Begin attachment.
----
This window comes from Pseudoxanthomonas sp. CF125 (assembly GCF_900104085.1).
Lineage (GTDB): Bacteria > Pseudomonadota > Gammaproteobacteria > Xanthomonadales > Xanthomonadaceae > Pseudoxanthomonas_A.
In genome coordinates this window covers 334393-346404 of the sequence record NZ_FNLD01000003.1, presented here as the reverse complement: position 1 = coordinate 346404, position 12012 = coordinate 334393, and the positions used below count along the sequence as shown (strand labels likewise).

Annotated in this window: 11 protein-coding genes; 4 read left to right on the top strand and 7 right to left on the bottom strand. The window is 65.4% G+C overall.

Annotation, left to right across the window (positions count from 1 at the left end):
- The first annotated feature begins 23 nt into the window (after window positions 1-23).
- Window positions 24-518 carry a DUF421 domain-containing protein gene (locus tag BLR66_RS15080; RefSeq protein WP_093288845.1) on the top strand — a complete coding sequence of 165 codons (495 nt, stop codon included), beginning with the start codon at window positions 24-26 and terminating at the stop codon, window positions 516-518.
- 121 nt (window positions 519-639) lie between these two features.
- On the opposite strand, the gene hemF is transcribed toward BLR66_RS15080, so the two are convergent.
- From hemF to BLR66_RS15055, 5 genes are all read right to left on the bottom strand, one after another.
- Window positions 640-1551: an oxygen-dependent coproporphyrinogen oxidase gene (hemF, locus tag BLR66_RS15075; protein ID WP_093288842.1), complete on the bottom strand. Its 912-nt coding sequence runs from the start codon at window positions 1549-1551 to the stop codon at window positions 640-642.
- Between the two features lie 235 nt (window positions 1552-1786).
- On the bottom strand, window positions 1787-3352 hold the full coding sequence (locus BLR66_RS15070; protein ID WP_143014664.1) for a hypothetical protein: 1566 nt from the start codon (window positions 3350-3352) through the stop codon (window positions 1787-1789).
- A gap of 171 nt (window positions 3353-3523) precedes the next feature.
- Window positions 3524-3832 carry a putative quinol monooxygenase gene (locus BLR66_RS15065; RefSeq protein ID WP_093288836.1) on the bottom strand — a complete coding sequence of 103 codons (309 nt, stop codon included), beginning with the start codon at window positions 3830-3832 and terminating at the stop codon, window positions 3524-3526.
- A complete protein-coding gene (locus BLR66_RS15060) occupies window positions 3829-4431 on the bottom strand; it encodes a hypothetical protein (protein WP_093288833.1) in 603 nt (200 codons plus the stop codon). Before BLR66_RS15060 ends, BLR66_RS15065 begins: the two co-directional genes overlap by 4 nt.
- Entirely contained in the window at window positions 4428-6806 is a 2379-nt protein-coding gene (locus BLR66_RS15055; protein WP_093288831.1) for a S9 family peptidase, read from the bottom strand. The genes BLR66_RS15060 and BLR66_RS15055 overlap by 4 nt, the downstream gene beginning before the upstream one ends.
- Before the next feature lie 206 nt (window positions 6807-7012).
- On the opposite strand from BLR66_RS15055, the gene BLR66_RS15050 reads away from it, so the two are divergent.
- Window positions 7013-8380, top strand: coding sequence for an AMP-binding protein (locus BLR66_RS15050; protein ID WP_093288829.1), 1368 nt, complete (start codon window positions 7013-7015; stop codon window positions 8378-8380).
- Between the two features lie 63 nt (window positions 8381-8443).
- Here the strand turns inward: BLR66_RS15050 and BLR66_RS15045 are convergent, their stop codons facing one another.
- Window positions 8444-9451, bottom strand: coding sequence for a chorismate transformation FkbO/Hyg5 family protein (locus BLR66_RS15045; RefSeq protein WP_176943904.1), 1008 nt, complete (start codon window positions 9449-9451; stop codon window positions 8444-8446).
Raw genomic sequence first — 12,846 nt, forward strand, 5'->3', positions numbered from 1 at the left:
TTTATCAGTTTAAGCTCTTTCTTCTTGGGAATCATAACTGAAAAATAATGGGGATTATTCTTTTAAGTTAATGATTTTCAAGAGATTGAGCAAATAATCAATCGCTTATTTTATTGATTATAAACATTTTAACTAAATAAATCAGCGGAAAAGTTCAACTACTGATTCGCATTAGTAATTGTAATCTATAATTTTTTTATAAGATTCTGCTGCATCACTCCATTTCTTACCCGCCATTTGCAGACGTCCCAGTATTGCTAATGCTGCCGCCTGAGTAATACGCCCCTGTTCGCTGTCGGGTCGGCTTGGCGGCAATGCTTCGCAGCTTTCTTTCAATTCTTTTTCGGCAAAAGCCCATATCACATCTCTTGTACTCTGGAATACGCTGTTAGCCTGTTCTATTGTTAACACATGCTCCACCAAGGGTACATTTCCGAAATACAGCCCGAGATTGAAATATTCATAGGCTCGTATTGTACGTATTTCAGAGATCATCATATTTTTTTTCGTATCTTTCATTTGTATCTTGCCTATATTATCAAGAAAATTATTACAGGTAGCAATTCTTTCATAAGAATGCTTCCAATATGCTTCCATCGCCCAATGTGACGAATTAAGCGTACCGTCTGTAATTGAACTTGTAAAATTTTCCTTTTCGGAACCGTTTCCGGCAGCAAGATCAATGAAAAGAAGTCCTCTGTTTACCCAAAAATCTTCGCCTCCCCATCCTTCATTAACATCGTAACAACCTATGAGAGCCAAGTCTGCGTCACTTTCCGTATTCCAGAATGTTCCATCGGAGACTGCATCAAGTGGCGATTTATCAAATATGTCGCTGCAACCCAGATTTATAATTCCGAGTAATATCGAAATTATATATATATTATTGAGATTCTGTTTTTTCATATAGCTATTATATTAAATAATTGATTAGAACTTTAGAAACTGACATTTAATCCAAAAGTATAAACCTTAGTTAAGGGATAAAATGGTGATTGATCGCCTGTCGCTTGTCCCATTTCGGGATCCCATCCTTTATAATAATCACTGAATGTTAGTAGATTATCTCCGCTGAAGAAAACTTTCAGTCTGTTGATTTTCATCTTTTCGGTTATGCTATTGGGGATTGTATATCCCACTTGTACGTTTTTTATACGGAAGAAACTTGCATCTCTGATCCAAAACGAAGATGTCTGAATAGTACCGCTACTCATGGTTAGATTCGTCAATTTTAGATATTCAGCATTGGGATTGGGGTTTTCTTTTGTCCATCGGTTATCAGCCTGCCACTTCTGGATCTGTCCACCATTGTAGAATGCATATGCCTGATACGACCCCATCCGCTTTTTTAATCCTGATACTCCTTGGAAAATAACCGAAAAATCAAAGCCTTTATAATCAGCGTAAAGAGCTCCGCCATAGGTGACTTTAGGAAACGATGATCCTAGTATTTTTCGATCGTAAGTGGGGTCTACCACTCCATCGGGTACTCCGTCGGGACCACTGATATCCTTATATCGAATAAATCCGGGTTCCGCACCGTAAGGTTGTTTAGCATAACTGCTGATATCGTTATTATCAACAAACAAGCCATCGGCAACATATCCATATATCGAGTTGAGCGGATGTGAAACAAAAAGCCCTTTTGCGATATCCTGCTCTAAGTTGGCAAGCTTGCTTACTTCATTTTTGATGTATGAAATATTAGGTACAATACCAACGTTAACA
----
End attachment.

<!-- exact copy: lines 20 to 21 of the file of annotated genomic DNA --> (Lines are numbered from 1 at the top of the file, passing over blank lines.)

- Window positions 7013-8380, top strand: coding sequence for an AMP-binding protein (locus BLR66_RS15050; protein ID WP_093288829.1), 1368 nt, complete (start codon window positions 7013-7015; stop codon window positions 8378-8380).
- Between the two features lie 63 nt (window positions 8381-8443).